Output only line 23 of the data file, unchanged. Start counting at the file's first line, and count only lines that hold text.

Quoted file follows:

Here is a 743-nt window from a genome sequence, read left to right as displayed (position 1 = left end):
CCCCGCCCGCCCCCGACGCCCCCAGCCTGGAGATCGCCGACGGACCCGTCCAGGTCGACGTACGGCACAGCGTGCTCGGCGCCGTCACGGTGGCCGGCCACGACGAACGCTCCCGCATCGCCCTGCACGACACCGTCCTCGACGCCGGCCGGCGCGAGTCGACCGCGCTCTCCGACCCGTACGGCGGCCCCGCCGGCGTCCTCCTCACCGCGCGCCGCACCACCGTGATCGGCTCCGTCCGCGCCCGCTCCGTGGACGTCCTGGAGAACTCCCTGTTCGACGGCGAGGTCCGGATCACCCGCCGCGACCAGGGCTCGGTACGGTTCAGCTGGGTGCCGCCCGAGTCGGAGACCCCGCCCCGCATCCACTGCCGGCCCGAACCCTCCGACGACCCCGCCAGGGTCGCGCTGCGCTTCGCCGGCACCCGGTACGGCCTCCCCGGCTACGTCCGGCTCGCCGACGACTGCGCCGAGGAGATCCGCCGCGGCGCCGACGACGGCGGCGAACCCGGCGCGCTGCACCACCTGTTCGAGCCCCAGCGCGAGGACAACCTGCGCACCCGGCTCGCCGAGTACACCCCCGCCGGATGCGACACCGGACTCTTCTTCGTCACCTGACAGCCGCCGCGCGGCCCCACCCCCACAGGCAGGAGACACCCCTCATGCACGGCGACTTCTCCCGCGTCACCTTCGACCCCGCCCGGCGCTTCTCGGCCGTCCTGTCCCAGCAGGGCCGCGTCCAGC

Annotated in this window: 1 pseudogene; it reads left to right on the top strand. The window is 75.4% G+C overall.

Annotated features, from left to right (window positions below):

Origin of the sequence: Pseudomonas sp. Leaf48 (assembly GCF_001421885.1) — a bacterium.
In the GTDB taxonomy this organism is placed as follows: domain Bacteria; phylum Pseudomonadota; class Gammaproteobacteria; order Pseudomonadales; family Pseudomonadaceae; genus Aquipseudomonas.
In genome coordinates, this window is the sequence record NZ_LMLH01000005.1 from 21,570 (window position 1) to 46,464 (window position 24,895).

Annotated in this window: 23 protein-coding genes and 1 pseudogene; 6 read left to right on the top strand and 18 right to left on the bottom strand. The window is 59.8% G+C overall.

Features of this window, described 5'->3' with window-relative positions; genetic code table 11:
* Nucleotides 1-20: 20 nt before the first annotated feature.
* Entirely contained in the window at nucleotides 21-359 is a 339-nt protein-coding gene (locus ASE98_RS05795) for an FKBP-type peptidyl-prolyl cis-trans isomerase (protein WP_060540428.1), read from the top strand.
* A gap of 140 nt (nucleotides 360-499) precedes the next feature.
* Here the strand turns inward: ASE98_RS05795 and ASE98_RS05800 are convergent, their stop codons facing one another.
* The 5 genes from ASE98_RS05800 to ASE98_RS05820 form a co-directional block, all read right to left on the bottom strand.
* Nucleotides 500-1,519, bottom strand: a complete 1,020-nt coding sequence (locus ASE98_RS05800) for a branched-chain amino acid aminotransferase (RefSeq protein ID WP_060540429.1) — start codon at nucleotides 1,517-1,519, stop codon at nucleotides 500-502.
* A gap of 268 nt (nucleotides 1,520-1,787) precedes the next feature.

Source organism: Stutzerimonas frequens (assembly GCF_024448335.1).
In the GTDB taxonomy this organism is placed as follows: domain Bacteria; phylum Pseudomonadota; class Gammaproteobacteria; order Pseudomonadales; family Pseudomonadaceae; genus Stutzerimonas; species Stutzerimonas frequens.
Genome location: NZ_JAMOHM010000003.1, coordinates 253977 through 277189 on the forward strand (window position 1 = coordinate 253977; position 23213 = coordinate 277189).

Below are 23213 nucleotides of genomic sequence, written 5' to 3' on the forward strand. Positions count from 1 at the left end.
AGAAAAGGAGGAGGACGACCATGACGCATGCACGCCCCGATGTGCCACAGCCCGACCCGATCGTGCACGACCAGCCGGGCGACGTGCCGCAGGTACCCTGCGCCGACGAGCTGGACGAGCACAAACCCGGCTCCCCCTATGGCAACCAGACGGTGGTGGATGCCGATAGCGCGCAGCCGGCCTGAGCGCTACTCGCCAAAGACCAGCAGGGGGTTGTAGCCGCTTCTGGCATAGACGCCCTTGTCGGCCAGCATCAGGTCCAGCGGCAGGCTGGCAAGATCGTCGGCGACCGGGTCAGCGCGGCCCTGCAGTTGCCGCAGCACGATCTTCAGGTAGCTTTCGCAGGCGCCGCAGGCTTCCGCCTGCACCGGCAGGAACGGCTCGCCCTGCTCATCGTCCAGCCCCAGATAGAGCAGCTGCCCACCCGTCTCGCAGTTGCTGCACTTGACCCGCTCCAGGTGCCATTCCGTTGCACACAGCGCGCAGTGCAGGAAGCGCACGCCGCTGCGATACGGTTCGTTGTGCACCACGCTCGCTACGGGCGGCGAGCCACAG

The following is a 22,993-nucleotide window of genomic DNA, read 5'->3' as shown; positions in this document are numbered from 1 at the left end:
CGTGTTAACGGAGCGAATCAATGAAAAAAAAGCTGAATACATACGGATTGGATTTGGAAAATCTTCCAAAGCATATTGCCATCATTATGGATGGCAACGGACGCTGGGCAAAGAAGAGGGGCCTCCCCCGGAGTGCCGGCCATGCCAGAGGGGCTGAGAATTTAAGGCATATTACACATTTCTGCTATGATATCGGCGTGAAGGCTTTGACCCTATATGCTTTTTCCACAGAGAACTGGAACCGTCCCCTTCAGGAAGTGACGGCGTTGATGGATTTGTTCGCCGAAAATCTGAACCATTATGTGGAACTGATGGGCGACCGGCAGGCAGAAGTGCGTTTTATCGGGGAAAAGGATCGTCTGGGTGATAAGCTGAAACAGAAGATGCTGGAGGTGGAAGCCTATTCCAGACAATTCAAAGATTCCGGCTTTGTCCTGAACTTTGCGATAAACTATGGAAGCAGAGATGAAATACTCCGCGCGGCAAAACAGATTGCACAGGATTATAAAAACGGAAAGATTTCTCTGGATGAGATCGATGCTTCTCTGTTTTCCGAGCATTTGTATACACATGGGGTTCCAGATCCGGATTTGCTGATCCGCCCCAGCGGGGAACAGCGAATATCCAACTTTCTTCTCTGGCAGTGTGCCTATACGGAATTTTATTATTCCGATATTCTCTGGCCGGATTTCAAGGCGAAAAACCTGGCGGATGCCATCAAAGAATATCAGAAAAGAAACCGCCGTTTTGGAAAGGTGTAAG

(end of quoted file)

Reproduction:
CGTGTTAACGGAGCGAATCAATGAAAAAAAAGCTGAATACATACGGATTGGATTTGGAAAATCTTCCAAAGCATATTGCCATCATTATGGATGGCAACGGACGCTGGGCAAAGAAGAGGGGCCTCCCCCGGAGTGCCGGCCATGCCAGAGGGGCTGAGAATTTAAGGCATATTACACATTTCTGCTATGATATCGGCGTGAAGGCTTTGACCCTATATGCTTTTTCCACAGAGAACTGGAACCGTCCCCTTCAGGAAGTGACGGCGTTGATGGATTTGTTCGCCGAAAATCTGAACCATTATGTGGAACTGATGGGCGACCGGCAGGCAGAAGTGCGTTTTATCGGGGAAAAGGATCGTCTGGGTGATAAGCTGAAACAGAAGATGCTGGAGGTGGAAGCCTATTCCAGACAATTCAAAGATTCCGGCTTTGTCCTGAACTTTGCGATAAACTATGGAAGCAGAGATGAAATACTCCGCGCGGCAAAACAGATTGCACAGGATTATAAAAACGGAAAGATTTCTCTGGATGAGATCGATGCTTCTCTGTTTTCCGAGCATTTGTATACACATGGGGTTCCAGATCCGGATTTGCTGATCCGCCCCAGCGGGGAACAGCGAATATCCAACTTTCTTCTCTGGCAGTGTGCCTATACGGAATTTTATTATTCCGATATTCTCTGGCCGGATTTCAAGGCGAAAAACCTGGCGGATGCCATCAAAGAATATCAGAAAAGAAACCGCCGTTTTGGAAAGGTGTAAG